c) Popular designs patterns and some OO stuff.

They have a set of questions with predefined answers for the technical stuff and score you on how many of those answers you are able to provide.

Assessment is done on written questions.This is typical rat race exmination type where you need to answer 113 objective questions in 90 minutes.Later you have to write some programs like producer/consumer or basic threading/JDBC programs.

difference between list, set , map , dynamic binding even basic OO concepts

I was asked to write new or fix existing code before going for face-toface interview.
Mark Herschberg
Sheriff

Joined: Dec 04, 2000
Posts: 6037
Originally posted by Mike Gershman:

That is true, but this thread was discussing technical questions (see below) which can be studied for whether posed in an interview or in a certification exam.


Um, no. No Sathvathsan is the ultimate arbitor on this as it's his thread, but he was raising a point about how interview questions are misaligned with job functionality. IMHO, in that sense, non-technical questions are just as important, if not more so.


Originally posted by Mike Gershman:
My point here is that an highly experienced legacy programmer with, say, SCJP, SCJD, SCWCD, and SCBCD certifications, is at least as likely an interview candidate as someone with a few years of Java experience. Industry gives almost no weight to certifications in the hiring process.


Not in my book. Practical experience is much more valuable, and the industry recognizes it. (Apply your argument to surgeons and airline pilots--who would you rather have cut you open and lift you 20,000 ft off the ground, someone who has a successful track record in the field, or someone who's "read all the books.")


Originally posted by Mike Gershman:
I think this stems partly from ignorance of the certification process and partly from age discrimination on the part of both agencies and hiring managers.... Certifications, unlike years of paid industry experience, are credentials you can earn regardless of age.


I think it stems from knowing who to hire. This is a free market. If companies are hiring the wrong types of people, they will fail. if not the whole company, that project team, and the manager will not continue to hire. Yes, there's the exception liek you buddy's former boss who played golf with the CEO and knew hot to play politics, but by and large, people who know how to hire better will be more successful. Tell you what, call Google and ask them how much they weight certifications. (I don't know the answer, but I'll bet its minimal.)

Asking for experience is not "discrimination." Again, we require it for our doctors and pilots and in many other professions. It's because we know we can't put everything in a book. How many Fortune 500 CEOs are there under 30? I don't there's a single one. I guess Fortune 500 companies clearly are involved in discrimination!

To your second point, the software market is actually at an advantage over most other industries--there's no minimum age! I've known guys doing software for pay from the age of 12. And as small projects can be done over the internet these days, no on needs to know that you're 12. In how many other professions can you start working at 12?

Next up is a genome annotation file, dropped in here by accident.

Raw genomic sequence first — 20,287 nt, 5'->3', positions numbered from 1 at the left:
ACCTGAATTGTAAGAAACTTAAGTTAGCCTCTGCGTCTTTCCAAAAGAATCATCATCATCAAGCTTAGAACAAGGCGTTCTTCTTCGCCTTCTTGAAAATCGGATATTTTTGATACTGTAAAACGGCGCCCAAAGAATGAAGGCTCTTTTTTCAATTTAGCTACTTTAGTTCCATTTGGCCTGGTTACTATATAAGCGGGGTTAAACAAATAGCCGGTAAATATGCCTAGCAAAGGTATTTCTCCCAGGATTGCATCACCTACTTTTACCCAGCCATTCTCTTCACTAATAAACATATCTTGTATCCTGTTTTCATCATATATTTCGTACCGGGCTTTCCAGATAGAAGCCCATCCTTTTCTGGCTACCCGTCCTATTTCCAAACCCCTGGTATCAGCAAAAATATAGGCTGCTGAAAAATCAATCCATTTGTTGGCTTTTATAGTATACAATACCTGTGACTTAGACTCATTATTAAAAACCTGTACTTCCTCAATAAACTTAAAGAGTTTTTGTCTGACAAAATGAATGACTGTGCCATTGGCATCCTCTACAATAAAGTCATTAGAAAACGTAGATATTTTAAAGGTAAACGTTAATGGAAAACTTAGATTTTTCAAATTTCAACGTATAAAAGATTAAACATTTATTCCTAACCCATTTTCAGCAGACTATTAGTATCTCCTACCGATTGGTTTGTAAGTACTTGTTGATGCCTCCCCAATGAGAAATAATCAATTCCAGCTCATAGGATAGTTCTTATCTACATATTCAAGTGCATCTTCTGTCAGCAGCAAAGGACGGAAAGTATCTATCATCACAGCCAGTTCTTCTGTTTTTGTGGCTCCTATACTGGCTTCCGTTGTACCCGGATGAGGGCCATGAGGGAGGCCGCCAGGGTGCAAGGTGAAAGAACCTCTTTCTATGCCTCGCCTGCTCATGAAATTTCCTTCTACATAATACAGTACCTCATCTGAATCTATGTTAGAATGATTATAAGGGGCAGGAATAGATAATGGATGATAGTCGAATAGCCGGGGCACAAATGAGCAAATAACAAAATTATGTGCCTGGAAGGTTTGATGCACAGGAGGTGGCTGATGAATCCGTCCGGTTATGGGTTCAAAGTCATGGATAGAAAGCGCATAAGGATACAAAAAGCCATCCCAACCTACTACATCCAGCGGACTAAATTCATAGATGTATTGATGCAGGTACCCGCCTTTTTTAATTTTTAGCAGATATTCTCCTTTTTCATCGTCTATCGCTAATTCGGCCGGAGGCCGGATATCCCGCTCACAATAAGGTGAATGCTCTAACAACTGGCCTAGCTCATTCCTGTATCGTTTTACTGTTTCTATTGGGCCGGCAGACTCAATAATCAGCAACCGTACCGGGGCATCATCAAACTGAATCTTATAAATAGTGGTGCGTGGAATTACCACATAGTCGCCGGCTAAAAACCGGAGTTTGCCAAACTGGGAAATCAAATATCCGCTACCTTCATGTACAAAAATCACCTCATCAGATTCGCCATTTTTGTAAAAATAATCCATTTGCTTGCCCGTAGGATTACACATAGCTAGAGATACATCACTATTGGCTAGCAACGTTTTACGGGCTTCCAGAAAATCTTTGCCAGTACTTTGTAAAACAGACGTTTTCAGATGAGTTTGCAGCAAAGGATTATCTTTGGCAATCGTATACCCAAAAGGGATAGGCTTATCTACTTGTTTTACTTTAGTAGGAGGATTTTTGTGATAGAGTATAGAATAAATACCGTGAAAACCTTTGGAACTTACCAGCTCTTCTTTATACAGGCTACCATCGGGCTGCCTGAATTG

--Mark
Mike Gershman
Ranch Hand

Joined: Mar 13, 2004
Posts: 1272
Practical experience is much more valuable, and the industry recognizes it. (Apply your argument to surgeons and airline pilots--who would you rather have cut you open and lift you 20,000 ft off the ground, someone who has a successful track record in the field, or someone who's "read all the books.")


In an airliner's cockpit, there are two licensed pilots. They both did more than read the books, they practiced extensively and took a series of certification flights. However, one of them may have never flown paying passengers before and that pilot will still do 50% of the take-offs and landings. The FAA and airlines recognize an air transport endorsement and aircraft type certification as proof positive that a pilot is qualified to fly a plane-load of passengers from place to place.

Furthermore, getting certified on a new aircraft type is a routine part of changing jobs - airlines do not discount 747 flying hours when hiring 757 pilots. Not so in Java shops - twenty years of enterprise COBOL programming and extensive Java certifications count for nothing.

I will concede your point on surgeons. While any MD is legally allowed to do brain surgery, I would prefer someone who does my particular procedure all the time. However, when a new treatment comes out, the hospital does not run out and recruit a graduating surgical resident or import a foreign graduate because the current staff only knows "old technology".


This is a free market. If companies are hiring the wrong types of people, they will fail. if not the whole company, that project team, and the manager will not continue to hire.


Don't they teach history at MIT?

Racial discrimination didn't end in the South because it was bad business - it ended because it was illegal. The bus Rosa Parks was arrested on was owned by a Chicago company with no record of racism in Northern cities. They segregated the buses in Montgomery Alabama because the city officials and white patrons demanded it. They only stopped discriminating when the courts ordered them to stop. And they lost business as a result.